The Pappy of Nothing
I’ve spent the last few weeks thinking in depth about the future of rum and what it means for our customers. A lot of new rum drinkers are finding this exciting haven in the special niche that is high-quality rum precisely because it differs so starkly from the whisky game. Seasoned Scotch drinkers and bourbon connoisseurs often look at the complex rum category and think, “now there’s a nasty pot of shit I don’t want to step in!” They’re happy to stick to the familiarity of their grain-based tipples, scoring the odd choice bottle here and there, draining the reserves on special occasions, and continuing to drink extremely well with some everyday offerings from Kentucky, Scotland, and Japan that really deliver.
The most adventurous or more incensed have turned toward other categories to get their fix. As excited as they are to explore a new, vast landscape of cane-based spirits, there’s an incredible amount of trepidation. Not only are people more cautious because they're less familiar with the products, they’re Both the Premise and 2004 Full Proof are in stock now extremely worried about getting burned again-- spending money on something that doesn’t deliver or falling in love with something that they’ll never see again.
Finding that special thing that you can afford, attain, and enjoy is a wonderful feeling. The purity of experience is unlike any other, something that bourbon nerds probably remember if they started 20ish years ago. It’s a state of bliss that today’s experiential checklist culture doesn’t fully appreciate. Maximum experience is not an integer; it’s a state of mind. That nirvanic equilibrium is fragile though. Rum lover bliss got a switch kick to the crotch last year when our friend Fred Minnick declared Foursquare’s special releases to be “the Pappy of Rums” for their scarcity and ubiquitous admiration.
That knocked the wind from the sails of even the most irreverent rum pirate, but I would argue that there is lot of difference between what they’re doing at Foursquare and the Pappy brand. For one thing, Richard Seale, the owner and master distiller of Foursquare, makes his own hooch. The Van Winkles got out of distilling in the 1972, but they’ve always been great sales people and continued for decades to bottle some of the best bourbons the country had ever seen. In the 1990s when high-end bourbon started to turn on, mostly thanks to the Japanese market, the Van Winkles purchased large amounts of the stocks from their former distillery, Stitzel-Weller. Those special whiskies are what built the Pappy brand, and eventually the spiritual home of the brand moved to Frankfurt with Buffalo Trace so that the brand could survive the end of those special stocks.
What I’m saying is that there was a reason back in the heady old days why people were spending $100 on a bottle of bourbon. It seemed outrageous at the time to so many, but for the lucky few who knew, they owned a part of history -something irreplaceable. Others just slung it back ‘cause it tasted pretty darn good.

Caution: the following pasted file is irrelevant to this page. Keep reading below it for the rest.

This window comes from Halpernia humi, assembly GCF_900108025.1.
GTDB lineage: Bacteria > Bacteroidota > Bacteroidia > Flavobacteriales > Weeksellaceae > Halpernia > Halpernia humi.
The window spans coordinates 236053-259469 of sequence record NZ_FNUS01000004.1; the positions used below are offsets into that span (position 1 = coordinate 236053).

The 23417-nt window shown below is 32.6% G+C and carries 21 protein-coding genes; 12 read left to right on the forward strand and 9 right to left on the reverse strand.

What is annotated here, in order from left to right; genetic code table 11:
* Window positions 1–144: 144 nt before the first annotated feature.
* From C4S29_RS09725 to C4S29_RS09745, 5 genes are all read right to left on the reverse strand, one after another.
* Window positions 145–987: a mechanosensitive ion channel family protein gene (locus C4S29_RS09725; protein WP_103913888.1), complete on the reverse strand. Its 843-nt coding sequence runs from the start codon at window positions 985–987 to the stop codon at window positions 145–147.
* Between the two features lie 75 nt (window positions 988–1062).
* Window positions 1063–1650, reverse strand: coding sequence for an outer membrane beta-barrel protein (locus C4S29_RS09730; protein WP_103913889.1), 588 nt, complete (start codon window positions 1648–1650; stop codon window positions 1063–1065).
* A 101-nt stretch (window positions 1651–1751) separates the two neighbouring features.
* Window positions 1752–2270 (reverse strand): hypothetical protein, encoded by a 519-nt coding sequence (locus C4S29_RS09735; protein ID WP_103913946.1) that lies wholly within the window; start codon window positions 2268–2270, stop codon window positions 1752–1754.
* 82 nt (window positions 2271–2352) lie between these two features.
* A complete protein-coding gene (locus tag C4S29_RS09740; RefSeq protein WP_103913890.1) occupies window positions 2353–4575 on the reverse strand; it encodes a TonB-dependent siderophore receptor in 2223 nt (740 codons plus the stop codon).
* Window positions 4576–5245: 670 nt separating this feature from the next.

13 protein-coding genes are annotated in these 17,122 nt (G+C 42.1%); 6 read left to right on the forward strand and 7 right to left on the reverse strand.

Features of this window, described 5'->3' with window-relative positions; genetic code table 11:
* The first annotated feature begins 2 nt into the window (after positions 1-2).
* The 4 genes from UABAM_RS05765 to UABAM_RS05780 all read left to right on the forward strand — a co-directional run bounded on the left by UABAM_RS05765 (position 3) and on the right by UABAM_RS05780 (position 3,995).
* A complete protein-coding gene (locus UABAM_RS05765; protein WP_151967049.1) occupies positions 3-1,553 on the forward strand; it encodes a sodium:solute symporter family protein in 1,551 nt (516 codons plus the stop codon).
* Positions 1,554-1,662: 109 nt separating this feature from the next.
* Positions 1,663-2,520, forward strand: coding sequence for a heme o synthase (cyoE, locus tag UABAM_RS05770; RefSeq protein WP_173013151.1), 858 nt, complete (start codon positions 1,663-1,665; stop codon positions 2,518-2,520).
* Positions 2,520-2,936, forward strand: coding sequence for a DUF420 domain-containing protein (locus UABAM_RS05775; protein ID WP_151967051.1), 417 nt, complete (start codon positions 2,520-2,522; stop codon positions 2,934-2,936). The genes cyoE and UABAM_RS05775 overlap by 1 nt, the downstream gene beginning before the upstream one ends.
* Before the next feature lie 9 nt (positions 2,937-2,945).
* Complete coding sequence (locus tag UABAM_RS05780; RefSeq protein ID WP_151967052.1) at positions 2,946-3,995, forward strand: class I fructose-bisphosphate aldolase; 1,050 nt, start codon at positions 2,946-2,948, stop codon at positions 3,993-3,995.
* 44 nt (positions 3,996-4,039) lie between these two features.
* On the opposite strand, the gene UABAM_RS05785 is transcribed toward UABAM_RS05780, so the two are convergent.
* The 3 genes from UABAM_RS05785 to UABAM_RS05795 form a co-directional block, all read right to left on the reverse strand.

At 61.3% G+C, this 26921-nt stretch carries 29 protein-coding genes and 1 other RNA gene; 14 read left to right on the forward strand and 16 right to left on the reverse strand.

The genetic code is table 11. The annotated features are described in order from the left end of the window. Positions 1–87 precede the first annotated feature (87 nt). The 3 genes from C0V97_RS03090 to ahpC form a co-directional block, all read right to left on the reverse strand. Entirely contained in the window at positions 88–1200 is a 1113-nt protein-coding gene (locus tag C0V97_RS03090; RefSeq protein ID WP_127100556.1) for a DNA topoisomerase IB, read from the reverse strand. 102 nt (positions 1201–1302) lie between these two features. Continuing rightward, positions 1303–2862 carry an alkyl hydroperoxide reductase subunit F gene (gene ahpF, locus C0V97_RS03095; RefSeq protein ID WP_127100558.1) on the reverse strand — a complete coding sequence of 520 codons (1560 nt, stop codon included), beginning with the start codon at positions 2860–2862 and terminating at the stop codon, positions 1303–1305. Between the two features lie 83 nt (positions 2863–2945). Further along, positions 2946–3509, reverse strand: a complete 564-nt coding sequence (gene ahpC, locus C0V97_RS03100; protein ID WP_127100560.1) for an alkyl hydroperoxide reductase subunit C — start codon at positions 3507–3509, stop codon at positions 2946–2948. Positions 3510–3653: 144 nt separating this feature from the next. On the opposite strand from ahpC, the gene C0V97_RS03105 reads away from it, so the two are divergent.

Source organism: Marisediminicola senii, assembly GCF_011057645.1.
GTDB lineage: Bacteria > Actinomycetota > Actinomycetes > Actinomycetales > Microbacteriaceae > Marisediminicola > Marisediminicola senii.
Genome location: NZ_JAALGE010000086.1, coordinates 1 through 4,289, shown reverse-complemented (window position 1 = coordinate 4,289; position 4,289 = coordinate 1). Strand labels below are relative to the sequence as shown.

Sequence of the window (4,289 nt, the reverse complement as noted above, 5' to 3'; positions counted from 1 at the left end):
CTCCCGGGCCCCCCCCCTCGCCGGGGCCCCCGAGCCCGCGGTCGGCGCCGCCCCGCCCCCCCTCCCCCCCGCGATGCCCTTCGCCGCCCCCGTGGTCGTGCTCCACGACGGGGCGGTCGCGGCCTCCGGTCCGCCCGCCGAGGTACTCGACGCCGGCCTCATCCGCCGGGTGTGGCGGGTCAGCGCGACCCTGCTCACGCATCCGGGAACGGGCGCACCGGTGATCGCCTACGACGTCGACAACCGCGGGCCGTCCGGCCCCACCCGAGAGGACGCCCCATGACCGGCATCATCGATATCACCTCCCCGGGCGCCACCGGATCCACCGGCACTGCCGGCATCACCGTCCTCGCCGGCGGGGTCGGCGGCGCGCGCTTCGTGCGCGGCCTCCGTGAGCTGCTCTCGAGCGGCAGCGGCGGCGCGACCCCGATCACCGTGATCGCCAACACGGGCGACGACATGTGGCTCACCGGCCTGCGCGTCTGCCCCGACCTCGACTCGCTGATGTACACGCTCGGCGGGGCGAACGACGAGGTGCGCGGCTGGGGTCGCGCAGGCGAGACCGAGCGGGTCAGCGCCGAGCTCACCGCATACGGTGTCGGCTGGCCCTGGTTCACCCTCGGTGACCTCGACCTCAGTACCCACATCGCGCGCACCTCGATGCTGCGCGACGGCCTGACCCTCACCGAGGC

Buffalo Trace and the Van Winkles did an incredible job capitalizing on that story and ultimately transitioned to new stocks without much notice from the average consumer, but if you look closely you’ll see older bottlings command much higher prices than current stocks. A testament to that legacy. There was a lot of chest thumping about how bourbon was coming back in the old days. Everyone wanted you to try this awesome thing they had found. Groups of collectors communicated about awesome find via Newsgroups and internet chat boards. The explosion of interest in the category came from within, not from some external forces. Bourbon people were genuinely excited about what they were drinking and wanted to share it with everyone.
That sense of camaraderie is all but dead now a days. Scarcity has created competition. An illegal and unregulated secondary market has created speculators, further driving up prices at legitimate establishments. The rum people really don’t want this to happen to their little slice of the pie. They’re probably not happy I’m talking about it at all. But, there are massive differences.
At Foursquare they're distilling and blending rum. Yes they’re coveted. Yes some stores will mark them up significantly, but I’ve yet to meet the rum nerd who is willing to pay 10 times MSRP for a bottle of Foursquare. In a relative sense, it’s also a lot more available! I’ve just received 30 cases of the incredible 2004 Full Proof that was supposed to be all gone months ago. No mark up, no shenanigans, just awesome rum for a great price. They made a good bit of the 2005 that’s been trickling out, and, while the distributors are being a bit more careful with it than in previous years, people who look will find it. This year’s special release, Dominus, will indeed be extremely limited. Thanks to a trademark issue most of that rum will be sold in Europe.
But what I’m saying is that this awesome distillery in Barbados is producing tons of rum each year. The world-wide interest in the products will only encourage them to distill and bottle even more. Yes some will be hard to get, but it will never be like Pappy.
Caroni on the other hand…